Women’s cycling fighting for more exposure in male-dominated sport
August 15, 2018
Helen H. Richardson, The Denver Post
In ski racing, track and field and other Olympic sports, women have attracted something approaching equality with the men in exposure. In soccer, the U.S. women’s national team might actually have more name recognition than the men’s. So why is it so much harder for women in cycling to get their share of exposure?
That’s what Rally Cycling rider Abby Mickey would like to know.
“I think our races are more exciting, they’re shorter, the tactics are completely different,” said Mickey, who will be racing the next four days in the second Colorado Classic. “And honestly, who would you rather see in Spandex?”
Mickey was born and raised in Aspen, and Olympic ski racer Wiley Maple is her cousin. His teammates on the U.S. men’s team don’t get near the attention that comes to Mikaela Shiffrin and Lindsey Vonn, but in cycling, women have fewer races and are seldom on television
“There’s a lot of money in men’s cycling, and that’s why they continue to grow and continue to have such incredible races,” said Mickey, who finished third in the Colorado Classic last year. “The women in the sport are very, very smart. Most of them have graduated from college, they’re all really good at social media. By putting money into a women’s pro cycling team, you get a lot out of it. A women’s team can run on a quarter of the budget of the men’s, if not less.”
The high-profile Amgen Tour of California this season had seven stages for the men and three for the women. The Tour of Utah no longer has women’s races. Last year’s Colorado Classic had four men’s stages but only two for the women. This year there are four stages for both genders, and on three of the four days they will race on the same course, although the women will be racing shorter distances.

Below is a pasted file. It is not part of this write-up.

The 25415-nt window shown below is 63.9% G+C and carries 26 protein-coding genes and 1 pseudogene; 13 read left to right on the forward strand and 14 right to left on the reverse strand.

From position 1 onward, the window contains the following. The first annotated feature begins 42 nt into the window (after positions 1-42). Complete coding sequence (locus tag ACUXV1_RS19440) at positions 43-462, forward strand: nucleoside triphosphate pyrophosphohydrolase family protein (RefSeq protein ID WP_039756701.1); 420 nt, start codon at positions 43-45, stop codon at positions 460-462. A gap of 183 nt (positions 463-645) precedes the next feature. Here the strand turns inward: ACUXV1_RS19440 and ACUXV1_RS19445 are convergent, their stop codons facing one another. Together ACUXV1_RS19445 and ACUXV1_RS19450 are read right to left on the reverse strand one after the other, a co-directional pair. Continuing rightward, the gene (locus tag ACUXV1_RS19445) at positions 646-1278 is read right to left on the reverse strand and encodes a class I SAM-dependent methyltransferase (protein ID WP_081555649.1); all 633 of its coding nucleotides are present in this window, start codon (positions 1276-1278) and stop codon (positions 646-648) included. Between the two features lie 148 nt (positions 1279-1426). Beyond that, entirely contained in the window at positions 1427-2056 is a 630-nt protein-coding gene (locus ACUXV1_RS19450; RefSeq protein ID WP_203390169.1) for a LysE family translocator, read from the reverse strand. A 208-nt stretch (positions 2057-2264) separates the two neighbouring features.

On Saturday, though, the men will race 100 miles from Denver’s RiNo district to Lookout Mountain, Red Rocks, Evergreen, Conifer, Indian Hills and Kittredge before heading back downtown. The women will race a timed criterium around the Velorama in RiNo that will take about an hour.
“In a perfect world, we’d have a big climbing stage like that and a longer circuit, but the ability to showcase a really fast, exciting hour of women’s racing here in Velorama is a great opportunity,” said Sean Petty, the women’s race director who spent 20 years at USA Cycling including seven years as its CEO. “We have a great product, exciting racing, great athletes. They’re certainly willing and able to do the big climbs, and a lot of them.”
Mickey believes getting women’s cycling more TV exposure is what the sport needs to grow.
“I think I see more women out on bikes than men,” Mickey said. “The recreational side of women’s cycling is growing exponentially. It’s a huge market that’s virtually untapped at the moment.”
Over the next four days, 15 men’s teams will race 245.6 miles and 16 women’s teams will race 79.9 miles. For a detailed Denver Post viewers guide, seeThe Know Outdoors online at dpo.st/viewerguide.
Course highlights:Friday’s time trials will begin at Vail’s Mountain Plaza near the lower terminal of Gondola 1, heading to East Vail and then climbing halfway from East Vail to Vail Pass; Saturday’s men’s “Queen Stage” will head from the RiNo district to Golden, climbing Lookout Mountain and passing through Red Rocks Park en route to Evergreen, Conifer, Deer Creek Canyon, Indian Hills, Kittredge and Dinosaur Ridge before heading back to Rino.